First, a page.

Philadelphia Records Commissioner Joan Decker held a meeting on Friday, Oct. 17, in Conversation Hall, Philadelphia City Hall to review the new city council legislation affecting the Records Department that became effective on Nov. 3.
Decker emphasized to the audience comprised of title company employees and attorneys that this ordinance “only applies to documents recorded in Philadelphia County. This law does not apply in surrounding counties.”
The new ordinance provides that prior to the recording of any deed, a check of record ownership must be conducted by the Department of Records, and the record owner must be notified within 30 days of the recording of any deed.
In addition, if the grantor involves a trust, a last will and testament, a corporation or a power of attorney, then the proper documentation must be submitted with the deed.
If the deed is sent through the U.S. Post Office, it must be sent by certified or registered mail.
The Records Department’s evaluation staff will review the deeds to make sure the proper process is being followed. If there is a flaw, the document will be flagged and it will be routed to law enforcement for review.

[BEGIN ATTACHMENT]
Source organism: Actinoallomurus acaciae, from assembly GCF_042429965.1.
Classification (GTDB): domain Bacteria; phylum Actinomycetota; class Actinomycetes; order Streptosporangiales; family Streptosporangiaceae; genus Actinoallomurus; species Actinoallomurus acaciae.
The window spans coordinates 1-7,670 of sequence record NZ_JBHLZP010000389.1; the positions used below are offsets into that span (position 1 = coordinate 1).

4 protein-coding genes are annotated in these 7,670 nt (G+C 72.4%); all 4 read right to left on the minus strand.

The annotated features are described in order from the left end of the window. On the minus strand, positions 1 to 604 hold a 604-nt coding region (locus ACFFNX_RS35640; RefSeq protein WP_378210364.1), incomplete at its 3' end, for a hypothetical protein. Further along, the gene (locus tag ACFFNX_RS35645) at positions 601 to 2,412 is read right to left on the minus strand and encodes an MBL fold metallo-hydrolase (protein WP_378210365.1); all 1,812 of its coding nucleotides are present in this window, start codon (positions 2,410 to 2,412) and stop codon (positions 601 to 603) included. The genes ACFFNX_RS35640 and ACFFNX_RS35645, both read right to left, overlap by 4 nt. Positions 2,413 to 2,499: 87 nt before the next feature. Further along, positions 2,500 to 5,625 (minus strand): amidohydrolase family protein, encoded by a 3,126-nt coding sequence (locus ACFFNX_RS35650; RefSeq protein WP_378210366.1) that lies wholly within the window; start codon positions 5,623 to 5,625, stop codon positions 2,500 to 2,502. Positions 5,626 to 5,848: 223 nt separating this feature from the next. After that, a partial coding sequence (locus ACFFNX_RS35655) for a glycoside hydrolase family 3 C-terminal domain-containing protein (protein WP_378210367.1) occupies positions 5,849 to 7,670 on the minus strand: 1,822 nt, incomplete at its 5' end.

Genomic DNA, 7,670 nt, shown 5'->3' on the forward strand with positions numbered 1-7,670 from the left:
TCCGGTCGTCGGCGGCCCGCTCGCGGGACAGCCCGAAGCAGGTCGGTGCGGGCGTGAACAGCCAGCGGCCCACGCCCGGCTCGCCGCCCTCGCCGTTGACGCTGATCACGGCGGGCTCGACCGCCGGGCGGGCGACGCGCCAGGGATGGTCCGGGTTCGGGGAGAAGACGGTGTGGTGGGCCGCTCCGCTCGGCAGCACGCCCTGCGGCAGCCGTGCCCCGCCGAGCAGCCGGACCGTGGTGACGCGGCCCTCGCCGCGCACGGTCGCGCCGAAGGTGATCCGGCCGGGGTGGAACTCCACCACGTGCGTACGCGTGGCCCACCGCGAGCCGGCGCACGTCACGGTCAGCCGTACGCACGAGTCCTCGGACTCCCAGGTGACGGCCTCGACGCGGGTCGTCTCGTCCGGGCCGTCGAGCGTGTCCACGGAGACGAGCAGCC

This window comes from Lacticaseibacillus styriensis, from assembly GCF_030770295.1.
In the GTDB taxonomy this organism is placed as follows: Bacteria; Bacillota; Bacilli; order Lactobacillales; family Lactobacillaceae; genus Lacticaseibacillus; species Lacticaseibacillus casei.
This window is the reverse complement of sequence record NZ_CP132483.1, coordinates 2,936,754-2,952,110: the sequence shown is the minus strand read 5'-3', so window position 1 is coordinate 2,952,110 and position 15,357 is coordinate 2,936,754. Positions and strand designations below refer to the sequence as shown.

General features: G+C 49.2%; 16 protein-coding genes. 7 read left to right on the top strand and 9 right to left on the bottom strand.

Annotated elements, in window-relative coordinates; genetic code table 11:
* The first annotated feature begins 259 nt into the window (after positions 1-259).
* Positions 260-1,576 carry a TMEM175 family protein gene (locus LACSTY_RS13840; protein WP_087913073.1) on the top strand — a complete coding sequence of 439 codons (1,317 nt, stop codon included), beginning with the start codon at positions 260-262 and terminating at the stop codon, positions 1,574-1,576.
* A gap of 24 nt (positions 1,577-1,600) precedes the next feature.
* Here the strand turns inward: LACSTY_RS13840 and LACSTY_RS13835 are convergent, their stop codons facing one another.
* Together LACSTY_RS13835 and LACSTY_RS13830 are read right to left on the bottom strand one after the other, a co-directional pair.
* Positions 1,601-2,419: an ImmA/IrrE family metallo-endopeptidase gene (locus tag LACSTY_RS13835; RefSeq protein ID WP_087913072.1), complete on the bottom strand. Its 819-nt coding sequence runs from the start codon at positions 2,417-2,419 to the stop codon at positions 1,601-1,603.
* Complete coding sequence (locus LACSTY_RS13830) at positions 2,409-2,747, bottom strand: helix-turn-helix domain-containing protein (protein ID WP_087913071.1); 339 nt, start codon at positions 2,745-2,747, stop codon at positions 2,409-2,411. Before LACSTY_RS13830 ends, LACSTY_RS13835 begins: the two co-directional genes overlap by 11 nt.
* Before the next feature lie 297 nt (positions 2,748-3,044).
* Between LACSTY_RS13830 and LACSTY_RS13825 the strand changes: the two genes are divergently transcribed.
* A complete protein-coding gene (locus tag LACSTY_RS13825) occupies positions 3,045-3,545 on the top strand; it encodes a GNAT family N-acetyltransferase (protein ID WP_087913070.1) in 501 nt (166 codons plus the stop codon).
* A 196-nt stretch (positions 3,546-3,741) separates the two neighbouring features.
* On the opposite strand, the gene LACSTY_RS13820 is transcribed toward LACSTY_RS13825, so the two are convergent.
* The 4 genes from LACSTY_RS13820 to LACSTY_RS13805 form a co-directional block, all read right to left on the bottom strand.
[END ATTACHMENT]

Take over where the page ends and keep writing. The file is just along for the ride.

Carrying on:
There are certain exceptions to the new ordinance. Lawyers and title insurance companies can submit an affidavit to the records office for each deed recorded. The form is available online at www.phila.gov/records. The individual attesting to the fact that the submitter is an attorney or a title insurance company should sign the affidavit. The Records Department has interpreted the exemption to title insurance companies as including those who are acting in their capacity as licensed agents for a title insurance company when a title insurance product is issued. However, if the abstractor/closer is only providing closing services and is not working as an agent of a title insurance company, then the filing would need to comply with all of the new requirements.
In addition, the Records Department has indicated that submitters who are electronically recording only have to submit the affidavit once. Submitters who are not recording electronically must submit the affidavit with every deed if the deed is exempt.
“Unfortunately, real estate fraud is a growing problem in Philadelphia,” Decker said. “This process will allow the city to combat crime and gives property owners an opportunity to take corrective action.”